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Russia Confronts NATO: Confidence-Destruction Measures

Igor Sutyagin
Briefing Papers, 6 July 2016
International Security Studies, NATO, Ukraine, Russia
Dr Igor Sutyagin argues that while Russia's recent military modernisation constitutes an important change in its own right, the most significant change is not to the size of the Russian military but to the nature of its forces: instead of being primarily structured for defensive operations (in case of a hypothetical large-scale military conflict), the Russian armed forces are now gaining an offensive-oriented structure, with capabilities tailored for large-scale war.

Over the last few years, the Russian military has been undergoing a very visible active modernisation. The most significant change has not been to the size of the Russian military but to the nature of its forces, which has now gained an offensive-oriented structure, with capabilities tailored for large-scale war.

Despite the painful military reforms undertaken after the dissolution of the Soviet Union, the Russian General Staff have managed to preserve the core expertise related to planning large-scale conventional military operations. The country’s military involvement in Ukraine (and later in Syria) demonstrated its ability to prepare and conduct – with the use of integrated conventional and sub-conventional means and tactics – precisely these types of operations. The retention of this capability on the Russian side clearly contrasts with the overwhelming concentration on counter-terrorism, peacekeeping and humanitarian operations that have been the main emphasis of Western militaries over the last fifteen years, to the detriment of their ability to conduct large-scale conventional operations.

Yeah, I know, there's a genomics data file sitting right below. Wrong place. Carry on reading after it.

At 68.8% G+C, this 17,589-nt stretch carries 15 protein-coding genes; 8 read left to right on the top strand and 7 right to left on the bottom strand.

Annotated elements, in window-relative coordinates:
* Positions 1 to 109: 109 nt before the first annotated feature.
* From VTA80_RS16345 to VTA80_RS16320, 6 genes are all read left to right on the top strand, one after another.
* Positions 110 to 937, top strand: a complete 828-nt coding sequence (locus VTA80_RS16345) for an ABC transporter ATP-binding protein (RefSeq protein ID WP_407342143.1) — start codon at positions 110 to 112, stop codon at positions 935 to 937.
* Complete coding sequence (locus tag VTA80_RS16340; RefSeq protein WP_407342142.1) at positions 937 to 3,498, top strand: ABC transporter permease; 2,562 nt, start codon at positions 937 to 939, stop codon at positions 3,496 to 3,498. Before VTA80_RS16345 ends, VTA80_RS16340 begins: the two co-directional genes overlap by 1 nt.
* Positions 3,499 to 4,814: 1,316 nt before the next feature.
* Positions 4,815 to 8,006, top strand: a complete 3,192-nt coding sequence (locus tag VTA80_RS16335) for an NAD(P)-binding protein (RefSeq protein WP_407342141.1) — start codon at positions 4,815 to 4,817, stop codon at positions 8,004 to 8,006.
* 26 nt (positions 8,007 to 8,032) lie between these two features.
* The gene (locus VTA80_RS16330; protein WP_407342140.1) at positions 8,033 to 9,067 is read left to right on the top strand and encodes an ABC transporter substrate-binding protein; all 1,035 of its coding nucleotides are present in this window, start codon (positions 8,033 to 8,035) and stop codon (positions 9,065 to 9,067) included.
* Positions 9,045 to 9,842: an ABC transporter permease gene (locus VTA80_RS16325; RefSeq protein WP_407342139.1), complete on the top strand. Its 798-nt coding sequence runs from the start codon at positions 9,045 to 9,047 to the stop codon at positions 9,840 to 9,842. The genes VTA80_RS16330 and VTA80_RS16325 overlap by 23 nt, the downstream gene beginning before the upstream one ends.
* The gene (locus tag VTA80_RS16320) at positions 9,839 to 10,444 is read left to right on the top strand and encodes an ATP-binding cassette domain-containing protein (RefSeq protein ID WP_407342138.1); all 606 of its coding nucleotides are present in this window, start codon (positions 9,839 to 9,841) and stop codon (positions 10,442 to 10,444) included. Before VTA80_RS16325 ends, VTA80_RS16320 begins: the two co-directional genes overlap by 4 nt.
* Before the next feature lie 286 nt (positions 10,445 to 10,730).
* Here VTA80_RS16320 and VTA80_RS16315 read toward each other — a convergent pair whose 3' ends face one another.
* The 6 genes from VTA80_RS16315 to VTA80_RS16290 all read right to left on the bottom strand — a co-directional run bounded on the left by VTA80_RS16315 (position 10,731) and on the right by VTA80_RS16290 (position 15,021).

Russia possesses both the means to conduct large-scale offensive operations in Europe and the planning skills and expertise necessary for the preparation and fulfilment of such operations. Combined with the Russian political leadership’s obvious willingness to use these capabilities in an aggressive manner outside its frontiers – as manifested by the annexation of Crimea and subsequent destabilising actions in Ukraine’s eastern regions, as well as the extensive military intervention in Syria – Russia’s military build-up raises serious concerns about the stability and security of the European continent.

Russia’s divisive and confrontational policy is likely to remain in place for the foreseeable future: Moscow has invested so much in creating these new military formations and infrastructure that it would be extremely difficult to reverse the direction of travel. As a result, Moscow’s political-military leadership will not be able to abandon this policy any time soon, even if they desired to do so.

A certain level of confrontation will remain part of Russia’s approach for the time being, and the West should be ready for this. The West needs to wake up to the fact that its relationship with Russia is no longer characterised by co-operation; rather, it is characterised by confrontation. While this does not imply that regaining capabilities to conduct large-scale conventional operations is the only possible response for NATO, it does mean that NATO should consider rebuilding its forces in certain areas to regain the credibility of its defence guarantees in response to Russia’s new military capabilities. This is no longer a matter of choice, but of necessity.

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